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Week 1 - If You Connect It Protect It

Be Cyber Smart.

CSUN continues its mission to provide information on safe technology in any way possible. In modern times technological advances have allowed appliances such as door locks, coffee machines, or smoke alarms have the option to be connected to the internet. These advances have made it easier to manage all these appliances with a click of a button. Although these innovations have made it easier to manage all appliances, it also opens a new door to security risks.

Tips for Protecting Your Devices 

  • Secure your Wi-Fi network. Wi-Fi is the primary source most cybercriminals target to be able to gain access to all connected devices. Securing your Wi-Fi network lowers the chances of falling victim to cybercrime.
  • Double your login protection. One of the most common ways cybercriminals gain access to accounts is due to the lack of multi-factor authentication. To learn more about multi-factor authentication at CSUN please visit Duo Multi-Factor Authentication.
  • Keep tabs on your apps. Most connected appliances often have a corresponding application as a control. Your mobile device could be running applications that use default permissions - some of these permissions allow the app to get personal information without your knowledge. Be sure to check your app permissions to monitor your applications. Only download apps from trusted vendors 
  • Never click and tell. Limit the information you post on social media. Sharing information such as your address can be used to target you. Monitoring the information you post on social media can help prevent falling victim to a cyber attack. 

Strong Passwords 

Usually, when connecting a device to Wi-Fi or connecting it with an application you are required to enter a password. Passwords are the first layer of security provided for you. No citizen is immune to cyber risks, but #BeCyberSmart and you can minimize your chances of being involved in an incident.

Simple Tips to Secure your Passwords 

  • Use a long passphrase. Using longer passwords minimizes the chances of being compromised. 
  • Do not make your passwords easy to guess. Often people use their personal information such as pet names or their address as their passwords. This information can be easily found with a quick search on social media. Make sure to use long passwords.
  • Avoid common words in your passwords. Including other characters besides letters makes it harder for cybercriminals to access your account. For example, instead of using "A" you may be able to use an exclamation point (!). This is called Leet Speak.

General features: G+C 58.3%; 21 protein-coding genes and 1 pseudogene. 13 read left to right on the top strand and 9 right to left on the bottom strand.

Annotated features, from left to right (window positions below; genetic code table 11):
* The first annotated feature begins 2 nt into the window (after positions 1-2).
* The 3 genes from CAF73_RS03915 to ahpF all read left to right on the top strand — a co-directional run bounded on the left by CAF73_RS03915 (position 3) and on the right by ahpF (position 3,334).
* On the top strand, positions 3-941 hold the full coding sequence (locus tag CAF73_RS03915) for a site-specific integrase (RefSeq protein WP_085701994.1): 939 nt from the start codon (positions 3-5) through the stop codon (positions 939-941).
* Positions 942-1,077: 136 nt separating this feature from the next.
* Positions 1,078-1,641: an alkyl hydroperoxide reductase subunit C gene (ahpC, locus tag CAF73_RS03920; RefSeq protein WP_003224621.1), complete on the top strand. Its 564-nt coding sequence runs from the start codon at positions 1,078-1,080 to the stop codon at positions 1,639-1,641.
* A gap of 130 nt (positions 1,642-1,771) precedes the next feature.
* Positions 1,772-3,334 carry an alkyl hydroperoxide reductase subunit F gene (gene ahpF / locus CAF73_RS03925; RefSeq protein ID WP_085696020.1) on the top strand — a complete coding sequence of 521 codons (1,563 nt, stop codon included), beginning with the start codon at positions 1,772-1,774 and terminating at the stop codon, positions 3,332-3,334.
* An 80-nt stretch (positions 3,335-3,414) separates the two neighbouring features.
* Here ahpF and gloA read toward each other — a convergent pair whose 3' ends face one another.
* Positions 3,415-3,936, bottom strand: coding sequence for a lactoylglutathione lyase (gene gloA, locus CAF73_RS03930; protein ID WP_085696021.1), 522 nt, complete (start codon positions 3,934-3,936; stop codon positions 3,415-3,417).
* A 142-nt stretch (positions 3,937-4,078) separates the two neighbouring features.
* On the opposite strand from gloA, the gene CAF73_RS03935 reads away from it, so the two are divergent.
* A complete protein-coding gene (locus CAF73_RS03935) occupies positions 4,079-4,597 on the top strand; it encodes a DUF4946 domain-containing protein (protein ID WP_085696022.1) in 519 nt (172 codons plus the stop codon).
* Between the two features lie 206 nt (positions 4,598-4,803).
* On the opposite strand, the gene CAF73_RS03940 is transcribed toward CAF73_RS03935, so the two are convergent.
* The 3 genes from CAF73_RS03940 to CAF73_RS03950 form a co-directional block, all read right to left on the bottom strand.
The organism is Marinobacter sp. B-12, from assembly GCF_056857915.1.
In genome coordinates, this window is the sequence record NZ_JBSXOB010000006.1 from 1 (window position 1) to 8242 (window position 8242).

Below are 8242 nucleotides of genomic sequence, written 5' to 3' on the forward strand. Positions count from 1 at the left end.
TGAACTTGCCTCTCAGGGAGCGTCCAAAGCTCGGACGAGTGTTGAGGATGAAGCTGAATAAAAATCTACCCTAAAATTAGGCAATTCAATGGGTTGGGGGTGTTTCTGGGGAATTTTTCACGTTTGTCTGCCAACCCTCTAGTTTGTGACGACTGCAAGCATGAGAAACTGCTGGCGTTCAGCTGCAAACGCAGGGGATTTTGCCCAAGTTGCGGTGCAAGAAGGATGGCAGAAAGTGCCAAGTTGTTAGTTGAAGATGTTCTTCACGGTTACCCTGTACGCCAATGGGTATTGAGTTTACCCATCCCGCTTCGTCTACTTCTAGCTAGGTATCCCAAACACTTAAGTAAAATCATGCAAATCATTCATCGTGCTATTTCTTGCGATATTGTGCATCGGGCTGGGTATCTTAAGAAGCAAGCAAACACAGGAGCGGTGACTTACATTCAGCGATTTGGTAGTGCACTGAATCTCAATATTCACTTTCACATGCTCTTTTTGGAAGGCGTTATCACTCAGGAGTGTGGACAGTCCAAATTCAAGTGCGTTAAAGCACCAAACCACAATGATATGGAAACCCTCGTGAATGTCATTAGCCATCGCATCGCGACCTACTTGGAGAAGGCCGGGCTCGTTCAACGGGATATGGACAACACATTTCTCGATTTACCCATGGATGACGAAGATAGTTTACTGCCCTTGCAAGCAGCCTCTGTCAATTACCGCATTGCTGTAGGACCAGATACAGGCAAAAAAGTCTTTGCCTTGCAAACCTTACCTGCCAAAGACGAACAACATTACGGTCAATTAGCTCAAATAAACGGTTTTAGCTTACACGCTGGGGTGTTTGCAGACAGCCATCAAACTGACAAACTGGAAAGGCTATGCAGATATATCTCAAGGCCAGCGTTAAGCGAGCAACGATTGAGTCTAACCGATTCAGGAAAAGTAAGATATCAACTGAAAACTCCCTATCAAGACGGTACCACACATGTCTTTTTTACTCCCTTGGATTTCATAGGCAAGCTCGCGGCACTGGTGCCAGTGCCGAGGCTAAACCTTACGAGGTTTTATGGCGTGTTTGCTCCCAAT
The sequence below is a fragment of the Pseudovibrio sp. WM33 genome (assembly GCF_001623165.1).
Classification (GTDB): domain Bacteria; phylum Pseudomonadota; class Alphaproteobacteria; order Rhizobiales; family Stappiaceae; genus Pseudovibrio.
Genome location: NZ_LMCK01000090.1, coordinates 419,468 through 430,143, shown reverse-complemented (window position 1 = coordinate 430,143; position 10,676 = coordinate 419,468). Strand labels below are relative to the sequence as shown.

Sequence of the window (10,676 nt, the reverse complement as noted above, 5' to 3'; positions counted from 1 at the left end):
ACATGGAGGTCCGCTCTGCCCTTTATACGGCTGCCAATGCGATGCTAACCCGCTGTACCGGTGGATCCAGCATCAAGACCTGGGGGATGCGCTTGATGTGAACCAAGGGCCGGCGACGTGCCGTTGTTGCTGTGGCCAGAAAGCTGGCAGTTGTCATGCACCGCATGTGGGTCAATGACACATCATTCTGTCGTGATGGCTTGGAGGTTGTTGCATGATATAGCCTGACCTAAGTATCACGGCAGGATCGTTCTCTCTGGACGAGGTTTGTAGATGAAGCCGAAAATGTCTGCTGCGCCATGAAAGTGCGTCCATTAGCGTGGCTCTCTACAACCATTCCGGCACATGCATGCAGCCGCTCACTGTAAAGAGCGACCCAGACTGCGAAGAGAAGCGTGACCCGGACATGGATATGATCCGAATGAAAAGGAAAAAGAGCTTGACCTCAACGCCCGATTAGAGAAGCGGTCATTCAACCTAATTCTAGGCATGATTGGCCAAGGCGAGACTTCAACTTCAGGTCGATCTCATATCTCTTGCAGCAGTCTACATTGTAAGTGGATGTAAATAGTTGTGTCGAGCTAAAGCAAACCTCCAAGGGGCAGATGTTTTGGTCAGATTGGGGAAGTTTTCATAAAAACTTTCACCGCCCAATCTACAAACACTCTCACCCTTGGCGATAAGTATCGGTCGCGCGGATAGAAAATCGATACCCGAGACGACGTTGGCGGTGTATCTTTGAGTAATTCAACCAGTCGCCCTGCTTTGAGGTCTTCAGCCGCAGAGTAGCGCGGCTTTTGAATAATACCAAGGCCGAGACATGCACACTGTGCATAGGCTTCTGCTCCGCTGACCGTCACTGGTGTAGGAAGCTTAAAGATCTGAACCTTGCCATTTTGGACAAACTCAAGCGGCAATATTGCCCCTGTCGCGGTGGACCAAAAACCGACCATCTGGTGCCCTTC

• Get creative. Make deliberate mistakes in passwords such as using “PH” instead of “F” . This will help protect your information. 
  • Keep your passwords on the down-low. DO NOT tell anyone your passwords and be mindful when giving out personal information over the phone or in emails. Using the same password for more than one login quickly reduces the strength that password holds. 
  • Unique account, unique password. Having different passwords for different accounts prevents the chance of being cyber attacked and having ALL your accounts compromised. It is important to mix things up—find easy-to-remember ways to customize your standard password for different sites.
  • Double your login protection. Enable multi-factor authentication (MFA) to ensure that the only person who has access to your account is you. Use it for email, banking, social media, and any other service that requires logging in. If MFA is an option, enable it by using a trusted mobile device, such as your smartphone, an authentication app, or a secure token—a small physical device that can hook onto your key ring. Read the Multi-Factor Authentication (MFA) section below for more information.

Multi-factor Authentication

What is Multi-factor Authentication?

Multi-factor authentication adds a second layer of security to your online accounts. Verifying your identity using a second factor (like your phone or other mobile devices) prevents anyone but you from logging in, even if they know your password. CSUN uses Duo multi-factor authentication for any application that stores or processes Level 1 Confidential information. Please visit Duo Multi-Factor Authentication for more information.  

Return to October National Cyber-Security Awareness Month 

Follow along each week of October as we give tips to help keep your online life safe and secure. Share your appreciation for NCSAM with #BeCyberSmart and #CyberAware.

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